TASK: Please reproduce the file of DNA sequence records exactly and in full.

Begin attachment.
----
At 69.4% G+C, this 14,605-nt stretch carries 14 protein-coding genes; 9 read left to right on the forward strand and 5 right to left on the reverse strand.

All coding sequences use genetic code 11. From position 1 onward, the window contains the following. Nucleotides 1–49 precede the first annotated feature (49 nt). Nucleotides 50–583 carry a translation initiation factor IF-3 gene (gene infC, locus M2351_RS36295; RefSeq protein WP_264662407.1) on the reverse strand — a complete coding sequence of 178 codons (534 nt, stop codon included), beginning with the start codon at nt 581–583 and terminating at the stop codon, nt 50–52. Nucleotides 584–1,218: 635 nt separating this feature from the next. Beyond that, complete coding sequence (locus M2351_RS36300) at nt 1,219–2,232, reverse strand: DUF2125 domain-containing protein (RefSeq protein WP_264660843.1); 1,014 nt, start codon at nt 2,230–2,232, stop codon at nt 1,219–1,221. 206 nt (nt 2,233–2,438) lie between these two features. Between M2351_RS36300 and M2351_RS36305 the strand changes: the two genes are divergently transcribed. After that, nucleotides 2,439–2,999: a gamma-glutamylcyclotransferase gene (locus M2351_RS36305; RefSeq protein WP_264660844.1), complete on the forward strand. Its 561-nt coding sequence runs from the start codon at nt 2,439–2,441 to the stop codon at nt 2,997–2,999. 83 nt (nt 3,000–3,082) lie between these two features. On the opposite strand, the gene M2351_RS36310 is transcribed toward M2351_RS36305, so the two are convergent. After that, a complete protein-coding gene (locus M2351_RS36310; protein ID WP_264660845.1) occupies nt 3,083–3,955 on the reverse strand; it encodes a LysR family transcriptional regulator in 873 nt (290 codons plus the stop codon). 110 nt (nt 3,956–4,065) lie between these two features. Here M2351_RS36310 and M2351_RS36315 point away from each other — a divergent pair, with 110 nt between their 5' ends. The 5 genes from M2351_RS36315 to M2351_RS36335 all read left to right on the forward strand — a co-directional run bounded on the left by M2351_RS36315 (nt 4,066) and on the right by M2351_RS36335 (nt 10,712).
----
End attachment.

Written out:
At 69.4% G+C, this 14,605-nt stretch carries 14 protein-coding genes; 9 read left to right on the forward strand and 5 right to left on the reverse strand.

All coding sequences use genetic code 11. From position 1 onward, the window contains the following. Nucleotides 1–49 precede the first annotated feature (49 nt). Nucleotides 50–583 carry a translation initiation factor IF-3 gene (gene infC, locus M2351_RS36295; RefSeq protein WP_264662407.1) on the reverse strand — a complete coding sequence of 178 codons (534 nt, stop codon included), beginning with the start codon at nt 581–583 and terminating at the stop codon, nt 50–52. Nucleotides 584–1,218: 635 nt separating this feature from the next. Beyond that, complete coding sequence (locus M2351_RS36300) at nt 1,219–2,232, reverse strand: DUF2125 domain-containing protein (RefSeq protein WP_264660843.1); 1,014 nt, start codon at nt 2,230–2,232, stop codon at nt 1,219–1,221. 206 nt (nt 2,233–2,438) lie between these two features. Between M2351_RS36300 and M2351_RS36305 the strand changes: the two genes are divergently transcribed. After that, nucleotides 2,439–2,999: a gamma-glutamylcyclotransferase gene (locus M2351_RS36305; RefSeq protein WP_264660844.1), complete on the forward strand. Its 561-nt coding sequence runs from the start codon at nt 2,439–2,441 to the stop codon at nt 2,997–2,999. 83 nt (nt 3,000–3,082) lie between these two features. On the opposite strand, the gene M2351_RS36310 is transcribed toward M2351_RS36305, so the two are convergent. After that, a complete protein-coding gene (locus M2351_RS36310; protein ID WP_264660845.1) occupies nt 3,083–3,955 on the reverse strand; it encodes a LysR family transcriptional regulator in 873 nt (290 codons plus the stop codon). 110 nt (nt 3,956–4,065) lie between these two features. Here M2351_RS36310 and M2351_RS36315 point away from each other — a divergent pair, with 110 nt between their 5' ends. The 5 genes from M2351_RS36315 to M2351_RS36335 all read left to right on the forward strand — a co-directional run bounded on the left by M2351_RS36315 (nt 4,066) and on the right by M2351_RS36335 (nt 10,712).